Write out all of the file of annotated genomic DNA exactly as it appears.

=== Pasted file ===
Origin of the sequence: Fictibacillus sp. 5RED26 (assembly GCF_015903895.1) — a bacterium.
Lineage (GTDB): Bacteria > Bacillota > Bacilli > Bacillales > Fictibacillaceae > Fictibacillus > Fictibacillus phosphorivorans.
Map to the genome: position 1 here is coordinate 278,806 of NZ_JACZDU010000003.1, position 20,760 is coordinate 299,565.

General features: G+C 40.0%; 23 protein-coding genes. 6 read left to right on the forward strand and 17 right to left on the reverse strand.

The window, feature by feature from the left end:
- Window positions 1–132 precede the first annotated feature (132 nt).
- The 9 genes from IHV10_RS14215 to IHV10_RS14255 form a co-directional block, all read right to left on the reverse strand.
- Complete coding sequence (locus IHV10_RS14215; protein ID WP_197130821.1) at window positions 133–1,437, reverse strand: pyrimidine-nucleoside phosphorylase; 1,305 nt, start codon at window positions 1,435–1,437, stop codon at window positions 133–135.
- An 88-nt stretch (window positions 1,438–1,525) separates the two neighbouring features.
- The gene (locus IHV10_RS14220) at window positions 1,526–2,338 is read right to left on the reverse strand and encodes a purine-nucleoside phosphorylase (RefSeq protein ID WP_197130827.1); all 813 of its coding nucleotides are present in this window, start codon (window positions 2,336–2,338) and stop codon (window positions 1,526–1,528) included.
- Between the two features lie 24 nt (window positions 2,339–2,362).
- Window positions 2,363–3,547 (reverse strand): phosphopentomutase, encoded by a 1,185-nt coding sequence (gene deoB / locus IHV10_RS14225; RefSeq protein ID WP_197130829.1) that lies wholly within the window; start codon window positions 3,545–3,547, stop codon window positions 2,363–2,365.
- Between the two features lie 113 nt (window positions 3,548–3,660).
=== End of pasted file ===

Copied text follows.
Origin of the sequence: Fictibacillus sp. 5RED26 (assembly GCF_015903895.1) — a bacterium.
Lineage (GTDB): Bacteria > Bacillota > Bacilli > Bacillales > Fictibacillaceae > Fictibacillus > Fictibacillus phosphorivorans.
Map to the genome: position 1 here is coordinate 278,806 of NZ_JACZDU010000003.1, position 20,760 is coordinate 299,565.

General features: G+C 40.0%; 23 protein-coding genes. 6 read left to right on the forward strand and 17 right to left on the reverse strand.

The window, feature by feature from the left end:
- Window positions 1–132 precede the first annotated feature (132 nt).
- The 9 genes from IHV10_RS14215 to IHV10_RS14255 form a co-directional block, all read right to left on the reverse strand.
- Complete coding sequence (locus IHV10_RS14215; protein ID WP_197130821.1) at window positions 133–1,437, reverse strand: pyrimidine-nucleoside phosphorylase; 1,305 nt, start codon at window positions 1,435–1,437, stop codon at window positions 133–135.
- An 88-nt stretch (window positions 1,438–1,525) separates the two neighbouring features.
- The gene (locus IHV10_RS14220) at window positions 1,526–2,338 is read right to left on the reverse strand and encodes a purine-nucleoside phosphorylase (RefSeq protein ID WP_197130827.1); all 813 of its coding nucleotides are present in this window, start codon (window positions 2,336–2,338) and stop codon (window positions 1,526–1,528) included.
- Between the two features lie 24 nt (window positions 2,339–2,362).
- Window positions 2,363–3,547 (reverse strand): phosphopentomutase, encoded by a 1,185-nt coding sequence (gene deoB / locus IHV10_RS14225; RefSeq protein ID WP_197130829.1) that lies wholly within the window; start codon window positions 3,545–3,547, stop codon window positions 2,363–2,365.
- Between the two features lie 113 nt (window positions 3,548–3,660).